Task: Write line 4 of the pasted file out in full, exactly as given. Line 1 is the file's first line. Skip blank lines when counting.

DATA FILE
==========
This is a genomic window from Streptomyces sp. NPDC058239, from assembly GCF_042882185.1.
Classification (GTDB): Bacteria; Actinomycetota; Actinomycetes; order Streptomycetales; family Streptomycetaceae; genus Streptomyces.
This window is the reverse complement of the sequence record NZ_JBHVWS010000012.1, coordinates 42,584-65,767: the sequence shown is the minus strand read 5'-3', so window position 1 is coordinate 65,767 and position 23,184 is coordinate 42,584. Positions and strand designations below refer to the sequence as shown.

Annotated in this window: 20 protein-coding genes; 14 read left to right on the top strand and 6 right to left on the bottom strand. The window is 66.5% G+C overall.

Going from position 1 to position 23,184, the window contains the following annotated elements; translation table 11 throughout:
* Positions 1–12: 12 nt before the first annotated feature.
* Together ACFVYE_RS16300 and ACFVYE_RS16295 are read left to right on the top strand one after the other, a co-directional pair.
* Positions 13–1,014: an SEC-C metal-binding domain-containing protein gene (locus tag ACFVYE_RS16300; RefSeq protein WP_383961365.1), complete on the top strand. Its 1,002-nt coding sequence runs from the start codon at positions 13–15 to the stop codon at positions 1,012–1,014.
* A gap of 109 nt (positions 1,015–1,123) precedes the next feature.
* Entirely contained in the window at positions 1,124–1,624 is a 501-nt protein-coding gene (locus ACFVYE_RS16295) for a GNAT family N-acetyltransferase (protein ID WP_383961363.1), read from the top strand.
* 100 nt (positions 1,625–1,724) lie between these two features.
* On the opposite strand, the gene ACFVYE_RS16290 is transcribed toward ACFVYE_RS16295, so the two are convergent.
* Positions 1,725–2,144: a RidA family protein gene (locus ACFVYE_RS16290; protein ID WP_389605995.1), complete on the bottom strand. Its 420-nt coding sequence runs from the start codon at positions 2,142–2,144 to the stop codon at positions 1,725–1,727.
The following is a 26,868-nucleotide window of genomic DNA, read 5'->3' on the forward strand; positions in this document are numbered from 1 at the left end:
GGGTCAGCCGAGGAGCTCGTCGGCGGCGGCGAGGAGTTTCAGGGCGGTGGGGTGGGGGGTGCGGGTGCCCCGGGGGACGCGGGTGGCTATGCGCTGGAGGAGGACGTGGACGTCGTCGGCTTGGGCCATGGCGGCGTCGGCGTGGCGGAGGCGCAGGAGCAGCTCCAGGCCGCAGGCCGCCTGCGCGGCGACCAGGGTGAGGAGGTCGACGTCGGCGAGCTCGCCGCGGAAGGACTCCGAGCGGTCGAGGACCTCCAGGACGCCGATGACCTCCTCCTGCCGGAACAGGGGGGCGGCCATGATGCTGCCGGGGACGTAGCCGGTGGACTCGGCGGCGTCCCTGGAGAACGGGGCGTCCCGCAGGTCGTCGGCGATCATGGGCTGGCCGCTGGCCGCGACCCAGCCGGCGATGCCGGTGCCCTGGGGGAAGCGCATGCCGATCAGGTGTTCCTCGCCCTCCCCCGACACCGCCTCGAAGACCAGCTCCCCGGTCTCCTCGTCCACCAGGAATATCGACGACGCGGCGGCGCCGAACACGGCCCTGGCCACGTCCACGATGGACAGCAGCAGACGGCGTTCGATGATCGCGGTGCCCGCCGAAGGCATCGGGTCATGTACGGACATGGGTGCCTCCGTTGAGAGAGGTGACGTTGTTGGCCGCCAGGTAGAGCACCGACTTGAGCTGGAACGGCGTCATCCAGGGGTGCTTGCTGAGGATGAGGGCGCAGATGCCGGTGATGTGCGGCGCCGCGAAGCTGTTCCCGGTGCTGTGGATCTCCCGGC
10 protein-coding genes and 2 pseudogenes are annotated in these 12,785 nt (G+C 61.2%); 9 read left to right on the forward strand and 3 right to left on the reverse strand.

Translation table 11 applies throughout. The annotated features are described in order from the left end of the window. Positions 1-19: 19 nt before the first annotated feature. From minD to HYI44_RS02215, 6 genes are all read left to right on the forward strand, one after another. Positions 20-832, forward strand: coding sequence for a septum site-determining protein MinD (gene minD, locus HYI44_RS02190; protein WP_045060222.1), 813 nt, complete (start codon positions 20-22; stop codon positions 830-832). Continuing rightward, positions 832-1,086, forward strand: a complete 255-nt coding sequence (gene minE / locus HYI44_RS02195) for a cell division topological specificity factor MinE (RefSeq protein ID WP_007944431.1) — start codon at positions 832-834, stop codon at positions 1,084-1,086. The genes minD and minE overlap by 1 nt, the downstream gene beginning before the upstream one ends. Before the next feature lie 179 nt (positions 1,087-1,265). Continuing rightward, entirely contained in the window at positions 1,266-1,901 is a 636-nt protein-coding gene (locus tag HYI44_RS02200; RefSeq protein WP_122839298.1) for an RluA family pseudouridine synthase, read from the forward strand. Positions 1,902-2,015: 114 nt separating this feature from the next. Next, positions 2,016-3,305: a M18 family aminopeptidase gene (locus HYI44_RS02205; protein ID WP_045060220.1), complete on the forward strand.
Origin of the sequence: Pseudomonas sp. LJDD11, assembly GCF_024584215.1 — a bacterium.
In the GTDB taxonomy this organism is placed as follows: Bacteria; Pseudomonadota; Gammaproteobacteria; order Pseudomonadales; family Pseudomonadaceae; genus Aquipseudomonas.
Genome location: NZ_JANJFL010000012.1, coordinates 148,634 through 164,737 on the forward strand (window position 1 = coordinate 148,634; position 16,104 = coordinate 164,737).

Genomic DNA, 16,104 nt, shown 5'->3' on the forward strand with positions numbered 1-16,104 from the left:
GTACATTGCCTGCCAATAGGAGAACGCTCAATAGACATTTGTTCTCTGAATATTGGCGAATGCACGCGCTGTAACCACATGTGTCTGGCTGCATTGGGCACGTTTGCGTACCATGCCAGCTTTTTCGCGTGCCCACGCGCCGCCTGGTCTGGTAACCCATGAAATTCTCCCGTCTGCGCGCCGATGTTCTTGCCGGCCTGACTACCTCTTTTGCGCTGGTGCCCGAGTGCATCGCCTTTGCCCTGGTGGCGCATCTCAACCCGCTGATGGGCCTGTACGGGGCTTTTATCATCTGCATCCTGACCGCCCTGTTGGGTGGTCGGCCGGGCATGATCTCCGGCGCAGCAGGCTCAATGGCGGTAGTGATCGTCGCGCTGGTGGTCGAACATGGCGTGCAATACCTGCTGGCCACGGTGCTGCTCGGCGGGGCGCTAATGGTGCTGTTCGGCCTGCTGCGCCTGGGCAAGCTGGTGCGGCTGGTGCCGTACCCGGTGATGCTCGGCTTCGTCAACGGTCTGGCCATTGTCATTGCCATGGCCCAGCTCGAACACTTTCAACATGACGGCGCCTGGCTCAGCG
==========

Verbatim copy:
Annotated in this window: 20 protein-coding genes; 14 read left to right on the top strand and 6 right to left on the bottom strand. The window is 66.5% G+C overall.